Ed Tech Ideas

Tech Integration for Busy Teachers

Category Archives: video

Amazing! Auto Upload Videos to a YouTube Playlist

If you do a lot of videoing and sharing out of your videos to different groups of people, here is a super time saver for you! You can create a Youtube playlist, add simple rules, and every time you upload a video, it auto adds it into that playlist.


Drive: The Surprising Truth About What Motivates Us

YouTube Cleaner

YouTube is a great learning tool and has become indispensable for many educators (as long as it’s not blocked).  However, most teachers who use YouTube will probably at some time, experience a related video or comment which is less than, shall we say, relevant. Personally, I am all for teaching students about appropriate online behavior and what to do if you see something raunchy online, but there are times when you just want a quick and clean viewing session without having to have discussions on digital citizenship.

Clea.nr is a browser extension for Chrome, FireFox or Safari that completely removes everything from YouTube (and Amazon if you want) except for the video. No more ads, related videos, comments, etc.

With Clea.nr you go from this:

To this:

There is also a great dimming feature that will darken the entire screen except for the video being shown.

Moses 2.0

How many different tech tools can you count?

This is Where We Live

Amazing stop motion book appreciation video created to celebrate 4th Estate Publishers 25th anniversary.  How is this video 2 years old and I’m just now discovering it? Thanks to @openculture for the find.

Vodpod videos no longer available.

Kideos – Kid Friendly Video Site

Kideos is a great site for kids to safely watch videos online. Each video on Kideos has been screened by their “Video Advisory Council” before it makes it onto the site. The Kideos goal is to empower parents to feel comfortable allowing their child to spend time on Kideos, while also making sure children have a thoroughly entertaining experience.

The site is indexed by age groups which makes it easy for kids to search for videos. A good portion of the videos on Kideos are YouTube-based, so if your district has a blocking policy, you’ll need to look elsewhere (or use 3outube to download any YouTube video).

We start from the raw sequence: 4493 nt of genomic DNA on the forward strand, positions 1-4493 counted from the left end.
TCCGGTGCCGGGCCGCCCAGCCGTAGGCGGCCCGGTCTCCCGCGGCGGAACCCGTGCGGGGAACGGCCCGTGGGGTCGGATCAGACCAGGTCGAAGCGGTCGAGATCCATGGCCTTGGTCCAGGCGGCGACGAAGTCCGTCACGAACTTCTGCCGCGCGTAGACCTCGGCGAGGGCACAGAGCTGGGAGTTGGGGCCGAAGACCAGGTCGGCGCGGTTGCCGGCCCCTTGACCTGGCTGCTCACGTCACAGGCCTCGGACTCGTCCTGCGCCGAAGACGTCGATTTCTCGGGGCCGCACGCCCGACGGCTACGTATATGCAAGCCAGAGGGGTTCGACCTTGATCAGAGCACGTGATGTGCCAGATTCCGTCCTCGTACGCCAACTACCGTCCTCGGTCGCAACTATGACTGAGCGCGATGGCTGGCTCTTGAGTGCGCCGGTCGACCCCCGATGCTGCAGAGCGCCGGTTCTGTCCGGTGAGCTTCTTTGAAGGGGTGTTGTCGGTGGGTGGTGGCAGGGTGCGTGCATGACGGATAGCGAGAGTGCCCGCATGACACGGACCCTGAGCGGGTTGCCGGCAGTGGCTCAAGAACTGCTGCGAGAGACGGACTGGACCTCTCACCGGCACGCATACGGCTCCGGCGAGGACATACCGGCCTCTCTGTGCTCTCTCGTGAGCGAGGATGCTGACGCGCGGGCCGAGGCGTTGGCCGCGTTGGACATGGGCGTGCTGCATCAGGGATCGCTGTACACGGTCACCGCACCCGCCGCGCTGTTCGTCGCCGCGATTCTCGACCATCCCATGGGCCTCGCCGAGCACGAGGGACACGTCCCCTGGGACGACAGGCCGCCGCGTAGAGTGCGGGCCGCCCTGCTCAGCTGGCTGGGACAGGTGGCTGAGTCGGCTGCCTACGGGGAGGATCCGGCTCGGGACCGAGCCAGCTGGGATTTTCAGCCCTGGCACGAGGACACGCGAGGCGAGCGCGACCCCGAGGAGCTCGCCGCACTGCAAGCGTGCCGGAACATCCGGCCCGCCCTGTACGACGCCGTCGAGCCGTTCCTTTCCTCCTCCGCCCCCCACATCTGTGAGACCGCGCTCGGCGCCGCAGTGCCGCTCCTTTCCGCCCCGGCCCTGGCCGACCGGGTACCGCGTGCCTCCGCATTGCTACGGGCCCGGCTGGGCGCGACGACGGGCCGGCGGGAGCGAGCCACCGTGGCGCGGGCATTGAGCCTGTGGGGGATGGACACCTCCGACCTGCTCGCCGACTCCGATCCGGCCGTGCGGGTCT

Uses in the Classroom

Depending on how you want to use Kideos in your classroom, be advised that a lot of the videos on the site are for general entertainment, and are not necessarily academic. However, there are some great channels within Kideos like Educational Videos, National Geographic, Space, Ocean, and more that would be perfect to send your students off to view and learn.

100 Ways to Show Children You Care

I saw this video the other day in the Twitterverse but don’t recall who shared it. It’s a great reminder about the simple things that we, as parents and teachers, sometimes forget about when we get caught up in all the other requirements of our difficult jobs.  The origin of the video is the Juan Uribe School in Sao Paulo, Brazil.


WatchKnow – For Teachers who are YouTubed Out

I learned about this site from Wesley Fryer, who learned about it from Richard Byrne, who actually learned about it from ReadWriteWeb. I know there are a lot of YouTube apprehensive educators who are concerned with some of the content of videos that appear on YouTube, so I thought I’d share. Personally, I would rather be around when students stumble upon the kinds of things we don’t want them stumbling upon, because, let’s face it; they’re going to stumble upon it at some point in time. Being in a safe environment when this happens opens up the conversation on what to do when these kinds of things happen. However, I also understand that some lessons are time sensitive and teachers may not have the luxury to sidestep a lesson. Thus, this post.

What is WatchKnow?
Taken from the About section on the WatchKnow website:

“Imagine hundreds of thousands of great short videos, and other media, explaining every topic taught to school kids. Imagine them rated and sorted into a giant Directory, making them simple to find. WatchKnow–as in, ‘You watch, you know’–is a non-profit online community devoted to this goal.”

The site is the creation of Larry Sanger, the co-founder of WikiPedia and it gathers videos mainly from YouTube, but also from sites like National Geographic and organizes them into searchable categories and age ranges. WatchKnow is people-dependent and at launch, most of the videos on the site were added by teachers. There is a leader board which lists the most robust posters and, at the time of this writing, a 4th grade teacher named Teresa Hopson is in the lead with 3,048 submissions.

One thing I really like is that the related videos that you normally get after watching a YouTube video have been removed (at least all the ones that I previewed were) because often, the “related videos” have nothing to do with what you just watched and sometimes the content is questionable.

Apparently, YouTube is blocked in many schools in the states. If this is the case at your school, WatchKnow will also not work. Fortunately for you, Richard Byrne has posted 30+ Alternatives to YouTube.

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